Strategic Importance of Myanmar

Some notes from summary of a book of Thant Myint-U, a former UN official, Fellow of Trinity College, Cambridge, and author of ‘Where China meets India“.

  • For thousands of years, Indian and Chinese civilizations have been separated not only by the Himalayas and Tibet, but also by the vast and virtually impassable lands that once existed between Bengal and the Yangtze valley.
  • Burma and the adjacent highlands have traditionally been a barrier to interaction between what is now South and East Asia.
  • It’s this basic geography that is now being overturned. A series of massive infrastructure projects, new railways and highways, will very soon bring China into much greater and direct contact with the Bay of Bengal than ever before. Its impact will be as profound as the opening of the Suez Canal.
  • Burma’s top asset is not its natural gas or teak or gems but its position in between Asia’s two great civilizations. There is today the real potential for Burma to become a new and dynamic crossroads, and this would be wonderful thing not just for the people of Burma, for India and China as well.
  • But this would require a changed Burma, one that ends its armed conflicts and becomes more open and better governed. If this doesn’t happen, and Burma remains impoverished and unstable, it could instead become a source of ever increasing tension and perhaps even conflict between Asia’s biggest rising powers. Progress in Burma is important for the entire region.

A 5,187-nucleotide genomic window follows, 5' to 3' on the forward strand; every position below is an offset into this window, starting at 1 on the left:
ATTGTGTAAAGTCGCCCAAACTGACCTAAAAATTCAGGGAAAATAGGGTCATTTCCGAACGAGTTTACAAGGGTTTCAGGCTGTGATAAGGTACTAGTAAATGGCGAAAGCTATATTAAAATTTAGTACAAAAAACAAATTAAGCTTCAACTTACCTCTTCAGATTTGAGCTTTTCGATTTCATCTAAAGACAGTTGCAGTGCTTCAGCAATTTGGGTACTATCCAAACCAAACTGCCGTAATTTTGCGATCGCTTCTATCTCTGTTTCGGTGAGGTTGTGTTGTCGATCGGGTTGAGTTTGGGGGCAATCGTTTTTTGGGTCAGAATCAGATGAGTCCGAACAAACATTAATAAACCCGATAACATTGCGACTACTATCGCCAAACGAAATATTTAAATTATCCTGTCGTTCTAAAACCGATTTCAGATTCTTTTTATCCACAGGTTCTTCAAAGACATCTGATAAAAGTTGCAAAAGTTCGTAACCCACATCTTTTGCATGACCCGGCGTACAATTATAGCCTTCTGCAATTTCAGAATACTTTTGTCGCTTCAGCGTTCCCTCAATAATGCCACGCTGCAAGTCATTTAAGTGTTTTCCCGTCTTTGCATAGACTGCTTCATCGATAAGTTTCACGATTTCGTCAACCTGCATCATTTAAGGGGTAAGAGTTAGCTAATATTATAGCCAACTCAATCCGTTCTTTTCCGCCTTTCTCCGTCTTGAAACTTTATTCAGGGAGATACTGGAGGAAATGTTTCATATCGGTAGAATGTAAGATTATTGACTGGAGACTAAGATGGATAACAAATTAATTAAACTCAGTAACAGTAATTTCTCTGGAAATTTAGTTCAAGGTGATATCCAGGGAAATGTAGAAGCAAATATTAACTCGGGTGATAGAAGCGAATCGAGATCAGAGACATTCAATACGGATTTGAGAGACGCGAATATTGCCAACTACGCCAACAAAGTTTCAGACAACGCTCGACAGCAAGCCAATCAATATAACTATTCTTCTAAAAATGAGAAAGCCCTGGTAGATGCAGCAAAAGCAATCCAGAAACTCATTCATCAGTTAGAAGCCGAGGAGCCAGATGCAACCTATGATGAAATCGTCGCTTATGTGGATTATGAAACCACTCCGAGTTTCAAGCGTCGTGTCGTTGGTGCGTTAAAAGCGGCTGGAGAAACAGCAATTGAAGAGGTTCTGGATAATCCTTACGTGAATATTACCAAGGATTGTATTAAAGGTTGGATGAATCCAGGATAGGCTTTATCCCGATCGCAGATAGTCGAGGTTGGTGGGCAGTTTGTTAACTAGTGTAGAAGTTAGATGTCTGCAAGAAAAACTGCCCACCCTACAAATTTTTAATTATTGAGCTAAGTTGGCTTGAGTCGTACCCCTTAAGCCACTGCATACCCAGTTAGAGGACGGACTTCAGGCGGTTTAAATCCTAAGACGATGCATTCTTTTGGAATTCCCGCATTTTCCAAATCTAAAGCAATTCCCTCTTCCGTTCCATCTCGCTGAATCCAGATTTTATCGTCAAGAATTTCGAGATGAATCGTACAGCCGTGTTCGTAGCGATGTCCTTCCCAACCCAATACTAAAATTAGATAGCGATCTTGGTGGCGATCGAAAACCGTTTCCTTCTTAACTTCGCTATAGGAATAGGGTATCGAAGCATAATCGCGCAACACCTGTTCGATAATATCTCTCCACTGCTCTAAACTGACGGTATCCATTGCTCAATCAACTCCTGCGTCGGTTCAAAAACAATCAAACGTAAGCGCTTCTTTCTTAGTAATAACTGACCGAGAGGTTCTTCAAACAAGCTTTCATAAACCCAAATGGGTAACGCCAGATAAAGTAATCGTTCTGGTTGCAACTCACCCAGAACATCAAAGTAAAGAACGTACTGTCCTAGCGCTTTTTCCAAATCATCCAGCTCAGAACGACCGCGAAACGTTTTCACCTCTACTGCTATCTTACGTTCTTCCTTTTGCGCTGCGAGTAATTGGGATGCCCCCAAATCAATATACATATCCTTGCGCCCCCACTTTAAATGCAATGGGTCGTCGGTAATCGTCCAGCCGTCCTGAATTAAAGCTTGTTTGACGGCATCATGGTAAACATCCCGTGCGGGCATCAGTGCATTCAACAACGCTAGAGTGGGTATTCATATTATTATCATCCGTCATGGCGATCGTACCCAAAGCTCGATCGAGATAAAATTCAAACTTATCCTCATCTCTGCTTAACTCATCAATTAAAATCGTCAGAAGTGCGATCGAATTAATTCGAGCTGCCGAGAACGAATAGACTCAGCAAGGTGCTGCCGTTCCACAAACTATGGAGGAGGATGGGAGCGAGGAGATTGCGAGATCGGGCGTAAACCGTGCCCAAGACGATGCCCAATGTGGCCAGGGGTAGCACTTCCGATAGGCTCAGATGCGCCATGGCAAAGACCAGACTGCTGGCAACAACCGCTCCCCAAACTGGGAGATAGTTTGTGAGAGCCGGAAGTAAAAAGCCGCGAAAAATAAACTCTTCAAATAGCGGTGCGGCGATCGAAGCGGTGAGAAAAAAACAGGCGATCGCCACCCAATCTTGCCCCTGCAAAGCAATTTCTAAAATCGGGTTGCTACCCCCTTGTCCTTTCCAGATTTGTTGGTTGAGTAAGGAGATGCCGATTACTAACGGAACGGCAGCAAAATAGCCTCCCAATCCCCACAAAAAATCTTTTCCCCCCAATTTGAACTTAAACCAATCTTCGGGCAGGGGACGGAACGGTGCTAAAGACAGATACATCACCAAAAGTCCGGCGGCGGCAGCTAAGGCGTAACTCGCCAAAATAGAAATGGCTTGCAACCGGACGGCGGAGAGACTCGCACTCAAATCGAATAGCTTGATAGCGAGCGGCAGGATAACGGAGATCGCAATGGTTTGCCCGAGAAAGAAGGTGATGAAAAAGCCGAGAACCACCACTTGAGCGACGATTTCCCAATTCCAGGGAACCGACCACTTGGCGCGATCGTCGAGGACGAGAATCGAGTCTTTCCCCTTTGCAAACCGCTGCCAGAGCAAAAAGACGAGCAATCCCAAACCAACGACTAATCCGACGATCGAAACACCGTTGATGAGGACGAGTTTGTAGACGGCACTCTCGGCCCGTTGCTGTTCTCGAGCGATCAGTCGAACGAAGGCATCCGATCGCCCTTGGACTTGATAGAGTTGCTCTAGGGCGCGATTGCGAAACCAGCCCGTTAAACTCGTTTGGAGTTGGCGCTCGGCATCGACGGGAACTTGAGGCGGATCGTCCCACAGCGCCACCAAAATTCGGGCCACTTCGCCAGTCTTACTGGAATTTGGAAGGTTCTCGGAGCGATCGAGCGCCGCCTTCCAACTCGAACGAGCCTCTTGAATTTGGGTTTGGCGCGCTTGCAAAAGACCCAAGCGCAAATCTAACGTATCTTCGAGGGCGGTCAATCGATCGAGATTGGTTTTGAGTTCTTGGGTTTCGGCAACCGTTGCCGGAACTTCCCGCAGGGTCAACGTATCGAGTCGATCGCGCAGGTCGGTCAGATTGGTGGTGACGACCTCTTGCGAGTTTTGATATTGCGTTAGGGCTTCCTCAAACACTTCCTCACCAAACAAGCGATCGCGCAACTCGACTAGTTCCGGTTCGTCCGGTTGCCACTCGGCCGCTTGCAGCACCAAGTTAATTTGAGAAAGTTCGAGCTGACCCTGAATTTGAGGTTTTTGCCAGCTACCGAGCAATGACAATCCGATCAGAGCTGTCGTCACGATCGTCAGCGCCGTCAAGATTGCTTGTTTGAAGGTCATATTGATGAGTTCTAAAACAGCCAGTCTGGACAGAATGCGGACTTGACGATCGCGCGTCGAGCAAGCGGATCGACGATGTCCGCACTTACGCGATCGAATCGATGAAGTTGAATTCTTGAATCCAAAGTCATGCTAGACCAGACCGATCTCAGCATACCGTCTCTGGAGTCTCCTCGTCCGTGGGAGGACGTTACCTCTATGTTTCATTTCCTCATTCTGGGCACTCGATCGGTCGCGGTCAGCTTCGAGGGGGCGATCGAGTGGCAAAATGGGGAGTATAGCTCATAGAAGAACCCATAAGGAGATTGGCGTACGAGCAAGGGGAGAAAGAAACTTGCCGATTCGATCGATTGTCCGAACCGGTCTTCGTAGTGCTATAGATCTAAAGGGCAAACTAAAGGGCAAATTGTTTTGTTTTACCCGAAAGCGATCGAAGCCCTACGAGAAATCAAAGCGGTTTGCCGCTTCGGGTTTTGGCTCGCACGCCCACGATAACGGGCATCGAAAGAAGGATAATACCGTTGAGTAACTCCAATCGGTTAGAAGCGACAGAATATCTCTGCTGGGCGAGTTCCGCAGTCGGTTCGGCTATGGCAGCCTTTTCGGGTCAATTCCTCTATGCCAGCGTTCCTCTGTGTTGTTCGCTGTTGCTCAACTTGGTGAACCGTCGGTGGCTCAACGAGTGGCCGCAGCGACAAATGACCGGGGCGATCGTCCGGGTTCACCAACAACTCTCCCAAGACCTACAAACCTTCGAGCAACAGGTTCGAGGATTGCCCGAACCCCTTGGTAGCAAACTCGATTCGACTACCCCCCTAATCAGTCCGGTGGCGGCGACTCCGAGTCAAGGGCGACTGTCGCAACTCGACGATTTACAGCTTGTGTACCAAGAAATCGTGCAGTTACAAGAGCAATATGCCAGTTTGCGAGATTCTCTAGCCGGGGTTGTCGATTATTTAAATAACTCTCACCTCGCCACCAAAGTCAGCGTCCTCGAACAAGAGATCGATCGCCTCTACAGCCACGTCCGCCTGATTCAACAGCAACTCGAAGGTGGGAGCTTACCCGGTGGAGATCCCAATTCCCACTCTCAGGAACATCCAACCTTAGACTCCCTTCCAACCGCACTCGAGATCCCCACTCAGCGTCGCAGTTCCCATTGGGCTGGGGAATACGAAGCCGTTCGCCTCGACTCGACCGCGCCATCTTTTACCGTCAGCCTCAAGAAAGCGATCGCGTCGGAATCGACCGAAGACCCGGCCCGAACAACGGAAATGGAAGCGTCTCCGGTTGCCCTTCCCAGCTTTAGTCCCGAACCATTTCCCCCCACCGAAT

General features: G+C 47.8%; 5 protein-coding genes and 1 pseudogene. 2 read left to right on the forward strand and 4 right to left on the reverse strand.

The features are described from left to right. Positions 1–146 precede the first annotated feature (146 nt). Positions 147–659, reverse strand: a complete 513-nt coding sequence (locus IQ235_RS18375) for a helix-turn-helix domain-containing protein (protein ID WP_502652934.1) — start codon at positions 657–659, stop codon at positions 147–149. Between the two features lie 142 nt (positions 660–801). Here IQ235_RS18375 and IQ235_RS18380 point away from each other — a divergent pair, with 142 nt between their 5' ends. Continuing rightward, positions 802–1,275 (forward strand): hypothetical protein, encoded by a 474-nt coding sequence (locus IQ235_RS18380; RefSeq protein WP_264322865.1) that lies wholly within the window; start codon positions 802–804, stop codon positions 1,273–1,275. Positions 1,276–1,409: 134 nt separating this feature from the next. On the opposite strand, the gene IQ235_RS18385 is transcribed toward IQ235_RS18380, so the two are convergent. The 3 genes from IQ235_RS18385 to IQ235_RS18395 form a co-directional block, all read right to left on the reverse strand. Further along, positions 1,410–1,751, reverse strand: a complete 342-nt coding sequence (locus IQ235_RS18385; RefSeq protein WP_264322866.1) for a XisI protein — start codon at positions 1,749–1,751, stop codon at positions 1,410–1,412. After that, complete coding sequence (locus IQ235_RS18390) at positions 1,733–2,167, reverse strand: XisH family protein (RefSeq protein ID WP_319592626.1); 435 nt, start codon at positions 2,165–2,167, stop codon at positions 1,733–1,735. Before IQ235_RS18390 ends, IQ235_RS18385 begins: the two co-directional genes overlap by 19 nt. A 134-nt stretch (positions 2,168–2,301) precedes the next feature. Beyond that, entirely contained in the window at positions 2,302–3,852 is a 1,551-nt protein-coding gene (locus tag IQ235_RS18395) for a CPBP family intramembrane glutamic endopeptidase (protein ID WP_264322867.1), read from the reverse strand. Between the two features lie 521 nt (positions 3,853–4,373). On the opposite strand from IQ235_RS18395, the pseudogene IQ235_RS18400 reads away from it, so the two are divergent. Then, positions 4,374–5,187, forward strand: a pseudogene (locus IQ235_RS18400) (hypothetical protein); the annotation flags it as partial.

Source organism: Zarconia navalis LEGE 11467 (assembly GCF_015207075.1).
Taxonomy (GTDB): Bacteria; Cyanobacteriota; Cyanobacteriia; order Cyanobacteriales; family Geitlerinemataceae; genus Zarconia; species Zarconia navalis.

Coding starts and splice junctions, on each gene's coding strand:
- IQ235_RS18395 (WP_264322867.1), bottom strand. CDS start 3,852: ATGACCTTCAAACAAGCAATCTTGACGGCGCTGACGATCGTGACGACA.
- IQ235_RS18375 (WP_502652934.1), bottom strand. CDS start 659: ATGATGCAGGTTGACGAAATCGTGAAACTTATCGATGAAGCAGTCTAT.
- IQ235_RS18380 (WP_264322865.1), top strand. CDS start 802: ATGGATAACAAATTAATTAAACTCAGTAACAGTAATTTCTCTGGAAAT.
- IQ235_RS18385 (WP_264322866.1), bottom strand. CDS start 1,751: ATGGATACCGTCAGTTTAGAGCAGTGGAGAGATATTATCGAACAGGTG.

• China has been very active economically in Burma, but the West has almost abandoned it. Western sanctions and boycotts have been wholly counterproductive. For over a quarter-century Burma’s military regime sought to isolate itself from the rest of the world. Sanctions have only helped to strengthen that isolation, reinforce xenophobic mentalities, prevent the emergence of an independent middle class, and as a result severely weaken the chances for sustainable democratic change. Western sanctions have also created a vacuum, one that China has been eager to fill. For any poor country, being next to the world’s greatest industrial revolution should be an advantageous thing, but in the absence of other investment, other economic interaction, it’s led to an extremely imbalanced relationship. A backlash is not impossible and this would be a tragedy for everyone.Thus, West is responsible for pushing Burma into China’s arms.

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